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2/2/2016
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iPad Pro Outsells Rivals To Lead Flagging Tablet Market: IDC

Tablet sales continue to slide as the market faces increased competition from detachable tablet devices, according to IDC's Q4 tablet shipments report.

Surface Pro 4 Vs. iPad Pro: High-End Hybrid Showdown
Surface Pro 4 Vs. iPad Pro: High-End Hybrid Showdown
(Click image for larger view and slideshow.)

After years of strong sales, the tablet market appears to be running out of steam, with IT research firm IDC's fourth quarter tablet report revealing the worldwide tablet market declined again in Q4 2015, with 65.9 million units shipped.

That's down 13.7% compared with the same period in 2014, indicating that despite a potential boost from holiday shoppers, consumers are moving on to different types of mobile technology, like detachable tablet devices also known as convertibles.

"One of the biggest reasons why detachables are growing so fast is because end users are seeing those devices as PC replacements," Jean Philippe Bouchard, research director of tablets at IDC, said in a statement. "We believe Apple sold just over two million iPad Pros while Microsoft sold around 1.6 million Surface devices, a majority of which were Surface Pro and not the more affordable Surface 3."

Philippe noted that, by looking at those results, it's clear that performance, not price, is the most important feature considered when people shop for a convertible.

iPad Pro with keyboard.
(Image: Eric Zeman/InformationWeek)

iPad Pro with keyboard.

(Image: Eric Zeman/InformationWeek)

Pure slate tablets experienced their greatest annual decline to date of 21.1%. The market's stalwart leader, Apple, posted a 24.8% decline in shipments, but was able to curb the decline in iPad revenue with the successful launch of the iPad Pro and a shift toward higher priced units.

Apple still managed to take around a quarter of the market in Q4 2015, shipping just over 16 million units, while archrival Samsung landed in second place -- shipping 9 million units and grabbing 13.7% marketshare.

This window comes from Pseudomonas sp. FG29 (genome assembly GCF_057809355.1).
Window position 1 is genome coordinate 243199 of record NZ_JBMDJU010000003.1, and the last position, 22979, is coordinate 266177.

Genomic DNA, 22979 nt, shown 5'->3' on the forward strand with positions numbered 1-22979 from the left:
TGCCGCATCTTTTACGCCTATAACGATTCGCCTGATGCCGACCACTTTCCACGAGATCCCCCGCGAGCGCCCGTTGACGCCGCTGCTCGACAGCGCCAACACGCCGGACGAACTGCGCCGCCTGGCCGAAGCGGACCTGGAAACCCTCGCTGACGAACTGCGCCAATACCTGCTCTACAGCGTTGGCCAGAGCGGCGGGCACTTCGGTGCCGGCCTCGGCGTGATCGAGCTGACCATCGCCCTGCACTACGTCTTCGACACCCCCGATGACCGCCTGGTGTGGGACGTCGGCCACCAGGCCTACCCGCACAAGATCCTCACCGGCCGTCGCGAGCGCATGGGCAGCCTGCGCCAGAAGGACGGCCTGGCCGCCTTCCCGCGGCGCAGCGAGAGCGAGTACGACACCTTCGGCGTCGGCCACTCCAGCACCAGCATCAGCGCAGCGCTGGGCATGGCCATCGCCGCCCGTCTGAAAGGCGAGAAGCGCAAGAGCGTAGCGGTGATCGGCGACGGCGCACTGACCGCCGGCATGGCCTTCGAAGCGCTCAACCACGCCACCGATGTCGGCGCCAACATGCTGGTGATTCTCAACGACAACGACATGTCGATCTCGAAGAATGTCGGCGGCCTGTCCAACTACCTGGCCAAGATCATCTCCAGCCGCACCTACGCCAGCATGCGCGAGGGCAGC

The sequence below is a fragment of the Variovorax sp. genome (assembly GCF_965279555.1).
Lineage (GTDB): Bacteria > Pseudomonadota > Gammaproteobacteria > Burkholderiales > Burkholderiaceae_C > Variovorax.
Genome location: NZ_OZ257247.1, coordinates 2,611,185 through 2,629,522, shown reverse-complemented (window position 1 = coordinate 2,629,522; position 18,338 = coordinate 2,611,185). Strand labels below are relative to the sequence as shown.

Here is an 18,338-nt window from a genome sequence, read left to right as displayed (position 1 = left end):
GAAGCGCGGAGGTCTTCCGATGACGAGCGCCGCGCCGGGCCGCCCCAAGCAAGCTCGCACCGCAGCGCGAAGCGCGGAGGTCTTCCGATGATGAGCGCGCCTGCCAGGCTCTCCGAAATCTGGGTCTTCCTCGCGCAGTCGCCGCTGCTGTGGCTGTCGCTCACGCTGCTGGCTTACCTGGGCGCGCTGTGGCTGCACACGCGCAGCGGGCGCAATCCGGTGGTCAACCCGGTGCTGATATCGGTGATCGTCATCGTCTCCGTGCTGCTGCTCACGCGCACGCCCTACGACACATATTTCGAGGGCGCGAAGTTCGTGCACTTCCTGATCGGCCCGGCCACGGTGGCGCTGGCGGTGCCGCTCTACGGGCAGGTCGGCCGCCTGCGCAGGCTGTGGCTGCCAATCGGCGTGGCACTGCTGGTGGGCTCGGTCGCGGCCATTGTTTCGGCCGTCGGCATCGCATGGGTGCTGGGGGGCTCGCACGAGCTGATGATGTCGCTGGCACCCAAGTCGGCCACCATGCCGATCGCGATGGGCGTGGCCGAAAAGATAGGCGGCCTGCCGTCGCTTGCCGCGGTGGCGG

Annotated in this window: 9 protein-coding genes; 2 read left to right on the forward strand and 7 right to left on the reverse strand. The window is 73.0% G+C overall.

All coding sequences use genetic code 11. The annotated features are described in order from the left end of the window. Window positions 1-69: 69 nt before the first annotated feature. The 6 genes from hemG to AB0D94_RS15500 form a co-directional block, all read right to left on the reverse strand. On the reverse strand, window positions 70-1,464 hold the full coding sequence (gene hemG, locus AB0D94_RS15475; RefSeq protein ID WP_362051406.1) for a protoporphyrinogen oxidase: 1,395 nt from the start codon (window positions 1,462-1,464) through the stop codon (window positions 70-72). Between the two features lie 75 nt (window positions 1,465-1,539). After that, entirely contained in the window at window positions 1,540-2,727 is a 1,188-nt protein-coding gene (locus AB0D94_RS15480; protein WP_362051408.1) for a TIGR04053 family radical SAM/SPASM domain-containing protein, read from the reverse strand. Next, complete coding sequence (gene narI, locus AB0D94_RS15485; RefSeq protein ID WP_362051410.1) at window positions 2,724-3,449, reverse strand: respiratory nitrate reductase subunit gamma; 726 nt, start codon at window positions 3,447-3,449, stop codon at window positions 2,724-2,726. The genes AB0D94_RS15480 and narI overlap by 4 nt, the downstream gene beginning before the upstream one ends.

"Despite lukewarm reviews, the iPad Pro was the clear winner this season as it was the top selling detachable, surpassing notable entries from Microsoft and other PC vendors, Jitesh Ubrani, a senior research analyst with IDC, said in a statement. "It's also important to note that the transition towards detachable tablets has presented positive opportunities for both Apple and Microsoft."

Ubrani also noted Google's recent foray into this space has been "rather lackluster," since the Android platform would require a lot more refinement to achieve any measurable success.

Amazon, Lenovo, and Huawei rounded out the top five. Amazon's decision to offer Kindle tablets at the rock-bottom price of $50 helped it move 5.2 million units over the holiday quarter, which translated into just under 8% marketshare.

[Read iPhone 5se, iPad Air 3: More Details Emerge.]

For the whole of 2015, Apple led the tablet market with 24% marketshare and 49.6 million tablets shipped, while Samsung shipped 33.4 million units. They were followed by Lenovo, Asus, and Huawei.

The IDC report noted Huawei's success smartphone market would likely bleed over into the tablet market as the company maintains its focus on cellular-connected tablets and international expansion.

Despite the decline on tablet shipments worldwide, a January report from technology research and advisory company Technavio indicated four trends would provide some positive impacts to the market through 2020.

Among them is the growing adoption of tablets for use in the healthcare space, thanks to the portability and ease-of-use of the devices.

A continued decline in average sales price (ASP), a factor the IDC report also acknowledged, could also give the tablet market a boost as price points continue to fall and previously untapped markets come into play.

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Nathan Eddy is a freelance writer for InformationWeek. He has written for Popular Mechanics, Sales & Marketing Management Magazine, FierceMarkets, and CRN, among others. In 2012 he made his first documentary film, The Absent Column. He currently lives in Berlin. View Full Bio

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